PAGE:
A Reluctant Welcome for Jewish People

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The positions held by Canada’s most intellectual French-language daily, Le Devoir, with respect to the Montréal Jewish community and Judaism more generally have been one of the most discussed historiographical topics in Canadian Jewish history. A number of works written by Anglophone authors cite Le Devoir as typical of French Canada’s ideological defensiveness during the 1930s and its inclination to adopt a hostile position towards Jews.


However, until now, no serious analyses existed supporting or disproving this thesis. That is precisely the task undertaken by Pierre Anctil in his exhaustive analysis of Le Devoir (1910-1947), from the founding of the newspaper by Henri Bourassa until the death of its second director, Georges Pelletier. What place did Jews occupy in Le Devoir’s editorials and how, exactly, are they perceived?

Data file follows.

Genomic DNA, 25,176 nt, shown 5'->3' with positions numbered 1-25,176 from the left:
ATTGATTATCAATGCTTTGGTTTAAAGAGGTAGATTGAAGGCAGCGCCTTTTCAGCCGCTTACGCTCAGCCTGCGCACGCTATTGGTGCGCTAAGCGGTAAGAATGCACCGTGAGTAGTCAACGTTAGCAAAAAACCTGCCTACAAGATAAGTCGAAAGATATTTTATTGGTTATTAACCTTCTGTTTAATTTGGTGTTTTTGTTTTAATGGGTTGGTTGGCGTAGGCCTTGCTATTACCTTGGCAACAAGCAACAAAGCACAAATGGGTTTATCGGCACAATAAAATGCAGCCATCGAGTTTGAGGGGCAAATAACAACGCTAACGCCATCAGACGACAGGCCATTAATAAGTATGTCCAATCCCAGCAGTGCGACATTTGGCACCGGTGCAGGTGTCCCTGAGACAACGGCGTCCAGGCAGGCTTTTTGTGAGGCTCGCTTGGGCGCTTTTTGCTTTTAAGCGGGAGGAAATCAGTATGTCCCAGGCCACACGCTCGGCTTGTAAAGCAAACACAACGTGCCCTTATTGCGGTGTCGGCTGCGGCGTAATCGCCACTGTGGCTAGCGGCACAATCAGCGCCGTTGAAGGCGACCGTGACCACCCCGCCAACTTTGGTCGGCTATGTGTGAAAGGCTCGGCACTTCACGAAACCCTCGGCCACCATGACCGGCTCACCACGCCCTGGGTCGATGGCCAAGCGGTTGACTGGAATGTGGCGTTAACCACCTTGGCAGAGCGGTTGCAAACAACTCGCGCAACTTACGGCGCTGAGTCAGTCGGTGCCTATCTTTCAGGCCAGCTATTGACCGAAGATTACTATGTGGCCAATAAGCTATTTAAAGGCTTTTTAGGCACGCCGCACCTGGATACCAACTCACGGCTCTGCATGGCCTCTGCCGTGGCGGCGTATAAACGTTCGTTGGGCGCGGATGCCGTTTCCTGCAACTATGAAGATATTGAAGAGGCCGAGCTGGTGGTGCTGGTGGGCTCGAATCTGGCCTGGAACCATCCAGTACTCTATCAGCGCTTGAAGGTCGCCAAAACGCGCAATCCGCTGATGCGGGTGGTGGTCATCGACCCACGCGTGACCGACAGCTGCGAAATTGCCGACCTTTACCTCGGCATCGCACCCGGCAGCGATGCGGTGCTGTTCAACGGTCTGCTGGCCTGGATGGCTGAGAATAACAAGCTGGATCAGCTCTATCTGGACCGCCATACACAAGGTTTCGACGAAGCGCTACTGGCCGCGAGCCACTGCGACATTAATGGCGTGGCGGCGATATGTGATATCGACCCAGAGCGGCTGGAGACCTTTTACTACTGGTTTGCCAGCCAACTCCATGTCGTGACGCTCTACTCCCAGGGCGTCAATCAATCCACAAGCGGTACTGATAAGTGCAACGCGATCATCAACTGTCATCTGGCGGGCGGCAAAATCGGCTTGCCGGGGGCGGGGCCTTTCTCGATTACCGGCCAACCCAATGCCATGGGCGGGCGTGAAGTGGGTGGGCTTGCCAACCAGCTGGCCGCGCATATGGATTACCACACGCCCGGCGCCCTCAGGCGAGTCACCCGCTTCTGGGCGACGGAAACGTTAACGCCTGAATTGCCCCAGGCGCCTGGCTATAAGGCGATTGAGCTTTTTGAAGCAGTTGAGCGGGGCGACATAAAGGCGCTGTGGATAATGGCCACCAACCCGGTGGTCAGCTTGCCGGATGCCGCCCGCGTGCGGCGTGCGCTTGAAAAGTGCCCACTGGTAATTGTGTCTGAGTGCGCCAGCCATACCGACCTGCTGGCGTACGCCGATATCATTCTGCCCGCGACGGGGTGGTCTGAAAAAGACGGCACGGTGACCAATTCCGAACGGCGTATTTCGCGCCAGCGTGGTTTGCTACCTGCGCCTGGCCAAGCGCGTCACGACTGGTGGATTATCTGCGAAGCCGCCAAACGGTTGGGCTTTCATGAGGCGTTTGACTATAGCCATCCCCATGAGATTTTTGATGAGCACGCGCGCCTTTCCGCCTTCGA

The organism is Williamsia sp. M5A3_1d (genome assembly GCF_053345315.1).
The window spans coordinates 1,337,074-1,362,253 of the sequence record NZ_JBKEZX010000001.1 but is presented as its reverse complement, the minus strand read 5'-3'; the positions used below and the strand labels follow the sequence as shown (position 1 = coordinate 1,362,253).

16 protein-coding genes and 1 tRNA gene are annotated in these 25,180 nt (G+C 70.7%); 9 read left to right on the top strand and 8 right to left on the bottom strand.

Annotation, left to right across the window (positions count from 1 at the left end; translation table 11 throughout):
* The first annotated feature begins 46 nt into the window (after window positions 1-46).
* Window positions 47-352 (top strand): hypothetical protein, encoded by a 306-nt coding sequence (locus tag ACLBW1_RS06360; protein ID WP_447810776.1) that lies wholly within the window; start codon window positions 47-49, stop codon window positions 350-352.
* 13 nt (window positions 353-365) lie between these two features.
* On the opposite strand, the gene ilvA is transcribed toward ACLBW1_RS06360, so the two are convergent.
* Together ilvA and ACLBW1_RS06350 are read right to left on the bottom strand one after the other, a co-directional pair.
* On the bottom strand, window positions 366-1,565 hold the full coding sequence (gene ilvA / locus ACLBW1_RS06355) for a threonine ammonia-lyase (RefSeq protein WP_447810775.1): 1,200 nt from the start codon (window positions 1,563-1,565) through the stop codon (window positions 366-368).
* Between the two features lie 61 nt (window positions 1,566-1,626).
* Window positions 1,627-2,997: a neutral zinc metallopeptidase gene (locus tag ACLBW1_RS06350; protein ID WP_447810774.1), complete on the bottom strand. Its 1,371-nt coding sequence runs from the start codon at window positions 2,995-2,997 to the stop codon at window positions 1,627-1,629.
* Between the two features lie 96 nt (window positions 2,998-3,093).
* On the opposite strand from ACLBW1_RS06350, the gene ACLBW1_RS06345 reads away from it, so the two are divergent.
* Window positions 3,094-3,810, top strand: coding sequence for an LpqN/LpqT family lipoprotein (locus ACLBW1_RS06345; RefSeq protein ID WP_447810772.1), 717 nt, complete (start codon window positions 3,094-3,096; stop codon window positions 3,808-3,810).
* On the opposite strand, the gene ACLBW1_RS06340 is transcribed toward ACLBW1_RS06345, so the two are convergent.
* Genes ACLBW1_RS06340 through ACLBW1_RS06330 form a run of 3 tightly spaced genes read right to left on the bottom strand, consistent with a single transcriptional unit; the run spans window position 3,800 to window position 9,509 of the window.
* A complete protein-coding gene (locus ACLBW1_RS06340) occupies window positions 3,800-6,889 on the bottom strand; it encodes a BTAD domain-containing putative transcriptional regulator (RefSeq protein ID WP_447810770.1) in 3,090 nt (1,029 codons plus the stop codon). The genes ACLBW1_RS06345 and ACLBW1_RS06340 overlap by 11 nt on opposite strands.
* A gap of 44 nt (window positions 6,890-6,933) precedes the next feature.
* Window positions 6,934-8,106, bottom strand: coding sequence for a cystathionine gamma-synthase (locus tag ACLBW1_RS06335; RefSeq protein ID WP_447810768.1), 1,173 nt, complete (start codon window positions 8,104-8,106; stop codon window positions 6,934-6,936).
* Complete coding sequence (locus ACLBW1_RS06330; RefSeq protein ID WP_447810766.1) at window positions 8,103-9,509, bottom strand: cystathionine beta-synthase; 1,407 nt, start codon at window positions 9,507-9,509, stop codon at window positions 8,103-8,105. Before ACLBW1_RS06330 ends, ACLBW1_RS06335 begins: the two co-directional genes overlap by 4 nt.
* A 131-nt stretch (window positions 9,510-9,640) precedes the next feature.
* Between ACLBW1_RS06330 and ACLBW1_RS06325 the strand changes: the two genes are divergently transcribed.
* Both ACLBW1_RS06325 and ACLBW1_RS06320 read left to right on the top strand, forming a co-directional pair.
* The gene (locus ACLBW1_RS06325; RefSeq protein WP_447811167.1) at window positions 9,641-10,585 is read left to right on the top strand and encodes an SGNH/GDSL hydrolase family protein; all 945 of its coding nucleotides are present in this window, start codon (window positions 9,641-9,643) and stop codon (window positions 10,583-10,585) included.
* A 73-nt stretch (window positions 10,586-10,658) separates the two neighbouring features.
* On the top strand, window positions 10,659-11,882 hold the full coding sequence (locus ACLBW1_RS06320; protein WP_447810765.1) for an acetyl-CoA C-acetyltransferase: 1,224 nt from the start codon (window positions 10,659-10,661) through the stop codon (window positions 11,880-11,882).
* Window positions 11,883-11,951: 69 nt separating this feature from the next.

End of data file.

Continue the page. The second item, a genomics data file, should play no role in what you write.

Between 1910 and 1947, approximately 200 editorials were devoted to Jews and Judaism in Le Devoir—approximately 2% of the total number of editorials written over that period. Sixty of those, of great historiographical significance, have been reproduced here in their entirety along with annotations. These editorials shed light on the way the nationalist Francophone elite viewed the Jewish presence in Montréal, the German Nazi State and anti-Semitism, and the Shoah.


This curated collection of editorials, along with Anctil’s in-depth analysis, provide a much clearer idea of the roots and the extent of anti-Semitism in the pages of Le Devoir.

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